O'Higgins and Rugman (2002) cite the Economic and Social Research Institute (ESRI 2002) which predicts that the Irish economy is poised to grow more rapidly than its EU neighbours in the medium term, even if there is a temporary slowdown. In recent years, Ireland had benefited from a weak euro, in exports and attracting FDI. Today a stronger euro, while potentially adversely affecting exports, could have its compensating advantages. It makes raw materials and large service import bills less costly. In the year to the end of December 2003, the euro appreciated by more than 21 per cent against the dollar, but in the two-year period to the end of 2003, the euro appreciated by a massive 42 per cent. The equivalent euro gains against sterling have been 8 per cent and 15 per cent respectively (Power, 2004). The appreciation of the euro has made Irish exports more expensive in dollar and sterling terms, but has made Irish imports from those markets cheaper in euro terms. Jim Power (2004: 23), chief economist with Friends First, expects that ‘it is likely to be 2005 before the dollar regains any real strength’. The ESRI predicts that, despite a combination of the world economic situation, currency exchange rate reversals, and falling labour force expansion as the population ages, Irish growth rates will nonetheless achieve 4 to 5 per cent in the medium term, thanks to compensating rises in productivity (O'Higgins and Rugman, 2002).
The consulting company PricewaterhouseCoopers has the same opinion. It thinks that Ireland will return to the long-term target of 5 per cent growth in 2005, because Europe finally recovers from its prolonged downturn. The PwC European Economic Outlook report forecasts that growth for Ireland, measured by GDP, will pick up to around 3.75 per cent in 2004 and to 4.75 per cent in 2005 (Keenan, 2004). Bank of Ireland economist Dan McLaughlin expects a similar growth rate. He thinks that the Irish economy will grow by 4.5 per cent this year and move closer to the type of growth rates enjoyed during the boom years of the Celtic Tiger. The economist based his prediction on a positive outlook for the global economy, which will lead to a rebound in export levels, business investment and consumer spending. Interesting is that both GDP and GNP will grow by 4.5 per cent in 2004. The forecast would make a sharp upturn from the recent growth figures which show that both GDP and GNP expanded by 2.8 per cent in 2003. Finally, the Irish economy will move closer to its 6 per cent potential growth rate, reviving the image of the Celtic Tiger, which some had thought was gone for good (Boyle, 2004).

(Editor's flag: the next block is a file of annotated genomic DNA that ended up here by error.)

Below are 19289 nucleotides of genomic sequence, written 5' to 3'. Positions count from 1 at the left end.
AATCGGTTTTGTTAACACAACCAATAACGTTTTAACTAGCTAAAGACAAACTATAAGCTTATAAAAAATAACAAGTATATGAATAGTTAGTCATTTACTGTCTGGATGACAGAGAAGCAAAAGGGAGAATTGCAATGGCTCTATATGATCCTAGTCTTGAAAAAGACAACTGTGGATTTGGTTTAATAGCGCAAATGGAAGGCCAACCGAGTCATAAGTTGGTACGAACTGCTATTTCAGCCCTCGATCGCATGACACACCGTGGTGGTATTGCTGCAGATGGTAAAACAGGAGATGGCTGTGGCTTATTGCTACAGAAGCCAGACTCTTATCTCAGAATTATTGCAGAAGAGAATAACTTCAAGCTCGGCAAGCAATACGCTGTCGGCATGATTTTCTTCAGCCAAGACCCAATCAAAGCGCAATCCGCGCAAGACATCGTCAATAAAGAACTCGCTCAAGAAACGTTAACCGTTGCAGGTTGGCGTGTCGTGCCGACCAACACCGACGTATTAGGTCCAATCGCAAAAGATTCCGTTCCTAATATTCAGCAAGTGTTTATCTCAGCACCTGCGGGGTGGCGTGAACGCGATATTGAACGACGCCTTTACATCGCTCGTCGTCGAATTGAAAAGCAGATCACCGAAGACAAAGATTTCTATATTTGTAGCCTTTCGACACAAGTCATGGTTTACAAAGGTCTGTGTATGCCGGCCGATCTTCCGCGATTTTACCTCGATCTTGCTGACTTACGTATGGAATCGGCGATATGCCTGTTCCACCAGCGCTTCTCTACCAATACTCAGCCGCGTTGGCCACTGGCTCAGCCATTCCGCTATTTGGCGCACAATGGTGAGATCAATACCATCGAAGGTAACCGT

Ireland's creaking infrastructure is an unintended outcome, as tax cuts exchanged for wage restraint were achieved through public spending cutbacks. This is manifested in shortcomings in public services, including the absence of state support for childcare, lengthening waiting lists in the public health system, resource constraints in education, and the poor quality of physical infrastructure, notably in transport. The same opinion has Austin Hughes, the chief economist of IIB Bank. Hughes (2003: 18) recommends that ‘the Government must ensure that our infrastructure is not that of a developing country’. The Annual Competitiveness Report 2003, published by the World Economic Forum, shows that Ireland is among former Communist countries of Eastern Europe sandwiched between Hungary and Poland with a low infrastructure quality. And there are other topics which give Ireland similar rankings on broadband use, energy facilities, distribution efficiency and adult education and training. Thus, there is still a lot to achieve (Keenan, 2003).
Government investment to rectify those serious infrastructural deficiencies will put a strain on the public finances, especially if promises to reduce taxes are to be kept. In fact, already in April 2002, the OECD criticised Ireland's rising inflation, well above the euro area average, and government fiscal policy, which had turned a sizeable budgetary surplus into a deficit by the end of 2002. However, a National Development Plan for the 2000–2006 period aims to remedy the various inequalities and socioeconomic ills, with a total investment of €52 billion of public, private, and EU funds (10 per cent of the total) in health services, social housing, education, roads, public transport, rural development, industry, and water and waste services. Much remains to be achieved over the next time (O'Higgins and Rugman, 2002).
Recently Porter (Power cites Porter, 2003b) warned that too many Irish take prosperity for granted. The Irish economy moved sideways over the past two years and now the Republic will come under increasing pressure from emerging Eastern Europe states. Due to rising cost levels, Ireland’s traditional position as a low-cost location to serve European markets will become untenable. Porter concluded that the country has identified many of the key steps that need to be taken - now it is a matter of persistence and implementation. In addition, an Accenture survey found that companies face strategic choices about how to position themselves in a bigger and potentially more competitive EU market. The nature of foreign direct investment will also change, which means mergers and acquisitions, partnerships and outsourcing activities are expected to increase. For some Irish companies this might mean expanding to the accession countries, but it could also mean that the accession countries become a huge competitor for Ireland for foreign direct investment. The benefit to Ireland in particular is that the potential to increase growth in exports is massive. It is expected that the accession countries become wealthier and have increases in disposable incomes. Thus, they will become new and good markets for Irish products (Larkin, 2004).
Which issues does Ireland have to consider in the future? There are several threats to the boom. The government could undermine the boom with inappropriate policies. If there is an over-dependency in one industry, a fall in demand could hit the economy hardly. Tax changes in the US or in the EU might cause disinvestment by multinational companies. A general downturn in world economy could also hit Ireland hardly. These are only some examples. Many of the potential problems can be dealt with by the Irish themselves, thus they have their future in their own hands (Sweeney, 1998).